Data availability

Dataset information was uploaded to Dryad. DOI: https://doi.org/10.5061/dryad.z08kprrgc.

The following data sets were generated
    1. Berger JM
    2. Jeong J
    3. Lee J
    4. Carcamo C
    5. Parker M
    (2022) Dryad Digital Repository
    DNA-stimulated liquid-liquid phase separation by eukaryotic topoisomerase II modulates catalytic function.


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Article and author information

Author details

  1. Joshua Jeong

    Department of Biophysics and Biophysical Chemistry, Johns Hopkins University School of Medicine, Baltimore, United States
    Conceptualization, Data curation, Formal analysis, Supervision, Funding acquisition, Validation, Investigation, Visualization, Methodology, Writing - original draft, Writing - review and editing
    Competing interests
    No competing interests declared
  2. Joyce H Lee

    Department of Biophysics and Biophysical Chemistry, Johns Hopkins University School of Medicine, Baltimore, United States
    Conceptualization, Data curation, Formal analysis, Validation, Investigation, Visualization, Methodology, Writing - original draft, Writing - review and editing
    Competing interests
    No competing interests declared
  3. Claudia C Carcamo

    Department of Biophysics and Biophysical Chemistry, Johns Hopkins University School of Medicine, Baltimore, United States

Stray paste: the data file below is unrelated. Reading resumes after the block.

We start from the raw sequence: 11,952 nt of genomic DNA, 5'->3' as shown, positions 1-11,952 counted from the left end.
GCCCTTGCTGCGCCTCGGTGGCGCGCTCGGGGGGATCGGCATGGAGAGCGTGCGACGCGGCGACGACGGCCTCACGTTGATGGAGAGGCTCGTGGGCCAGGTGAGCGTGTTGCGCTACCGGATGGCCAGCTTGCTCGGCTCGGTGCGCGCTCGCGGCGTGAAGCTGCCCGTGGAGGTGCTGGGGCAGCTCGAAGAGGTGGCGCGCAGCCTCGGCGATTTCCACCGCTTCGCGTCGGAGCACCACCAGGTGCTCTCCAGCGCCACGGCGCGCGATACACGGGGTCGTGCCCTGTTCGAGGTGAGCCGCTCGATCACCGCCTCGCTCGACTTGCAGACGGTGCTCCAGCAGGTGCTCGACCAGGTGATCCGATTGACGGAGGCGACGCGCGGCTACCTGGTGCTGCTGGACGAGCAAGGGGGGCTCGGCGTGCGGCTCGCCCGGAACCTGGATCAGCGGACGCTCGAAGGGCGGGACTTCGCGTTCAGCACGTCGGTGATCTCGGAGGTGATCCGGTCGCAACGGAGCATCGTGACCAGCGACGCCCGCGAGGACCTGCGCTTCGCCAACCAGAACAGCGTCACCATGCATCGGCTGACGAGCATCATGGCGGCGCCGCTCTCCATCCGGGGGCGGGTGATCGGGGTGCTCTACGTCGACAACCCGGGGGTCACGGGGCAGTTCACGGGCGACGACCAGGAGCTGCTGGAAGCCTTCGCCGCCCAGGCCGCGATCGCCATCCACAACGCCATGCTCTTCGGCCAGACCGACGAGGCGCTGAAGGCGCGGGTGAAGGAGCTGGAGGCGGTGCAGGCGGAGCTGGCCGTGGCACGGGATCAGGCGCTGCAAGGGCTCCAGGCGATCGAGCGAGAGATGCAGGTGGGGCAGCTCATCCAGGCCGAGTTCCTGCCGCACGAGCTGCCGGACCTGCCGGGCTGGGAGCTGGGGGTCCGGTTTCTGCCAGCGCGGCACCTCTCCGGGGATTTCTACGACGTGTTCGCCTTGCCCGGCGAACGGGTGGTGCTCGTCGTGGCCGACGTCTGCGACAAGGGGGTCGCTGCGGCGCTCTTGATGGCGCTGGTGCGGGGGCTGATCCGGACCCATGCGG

Conceptualization, Methodology, Writing - review and editing
    Competing interests
    No competing interests declared
    ORCID icon "This ORCID iD identifies the author of this article:" 0000-0002-2646-188X
  4. Matthew W Parker

    Department of Biophysics, University of Texas Southwestern Medical Center, Dallas, United States
    Conceptualization, Writing - review and editing
    Competing interests
    No competing interests declared
    ORCID icon "This ORCID iD identifies the author of this article:" 0000-0002-7571-0010
  5. James M Berger

    Department of Biophysics and Biophysical Chemistry, Johns Hopkins University School of Medicine, Baltimore, United States
    Conceptualization, Formal analysis, Supervision, Funding acquisition, Investigation, Visualization, Writing - review and editing
    For correspondence
    Competing interests
    Reviewing editor, eLife
    ORCID icon "This ORCID iD identifies the author of this article:" 0000-0003-0666-1240


National Institute of General Medical Sciences (T32-GM7445-43)

  • Joshua Jeong

National Cancer Institute (R35-CA263778)

  • James M Berger

The funders had no role in study design, data collection and interpretation, or the decision to submit the work for publication.


The authors are grateful to the Taplin Mass Spectrometry Facility at the Harvard Medical School for conducting the mass spectrometry analysis. The authors are also grateful to Geraldine Seydoux, John Nitiss, and members of the Berger lab for helpful discussions and critical reading of the manuscript. This work has been supported by the NIGMS and the NCI (T32-GM7445-43, to JJ, and R35-CA263778, to JMB).

Version history

  1. Preprint posted: July 11, 2022 (view preprint)
  2. Received: July 12, 2022
  3. Accepted: November 6, 2022
  4. Accepted Manuscript published: November 7, 2022 (version 1)
  5. Version of Record published: November 18, 2022 (version 2)


© 2022, Jeong et al.

This article is distributed under the terms of the Creative Commons Attribution License, which permits unrestricted use and redistribution provided that the original author and source are credited.


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  1. Joshua Jeong
  2. Joyce H Lee
  3. Claudia C Carcamo
  4. Matthew W Parker
  5. James M Berger
DNA-Stimulated Liquid-Liquid phase separation by eukaryotic topoisomerase ii modulates catalytic function
eLife 11:e81786.